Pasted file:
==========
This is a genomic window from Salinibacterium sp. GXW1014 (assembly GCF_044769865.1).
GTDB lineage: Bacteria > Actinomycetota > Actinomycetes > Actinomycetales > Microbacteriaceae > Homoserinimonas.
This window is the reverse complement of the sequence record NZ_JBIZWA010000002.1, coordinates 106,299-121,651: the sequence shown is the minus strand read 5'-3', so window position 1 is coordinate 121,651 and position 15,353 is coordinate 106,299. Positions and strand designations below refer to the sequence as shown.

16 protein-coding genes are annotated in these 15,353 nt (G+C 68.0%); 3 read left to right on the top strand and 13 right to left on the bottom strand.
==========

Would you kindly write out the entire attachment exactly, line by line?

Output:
This is a genomic window from Salinibacterium sp. GXW1014 (assembly GCF_044769865.1).
GTDB lineage: Bacteria > Actinomycetota > Actinomycetes > Actinomycetales > Microbacteriaceae > Homoserinimonas.
This window is the reverse complement of the sequence record NZ_JBIZWA010000002.1, coordinates 106,299-121,651: the sequence shown is the minus strand read 5'-3', so window position 1 is coordinate 121,651 and position 15,353 is coordinate 106,299. Positions and strand designations below refer to the sequence as shown.

16 protein-coding genes are annotated in these 15,353 nt (G+C 68.0%); 3 read left to right on the top strand and 13 right to left on the bottom strand.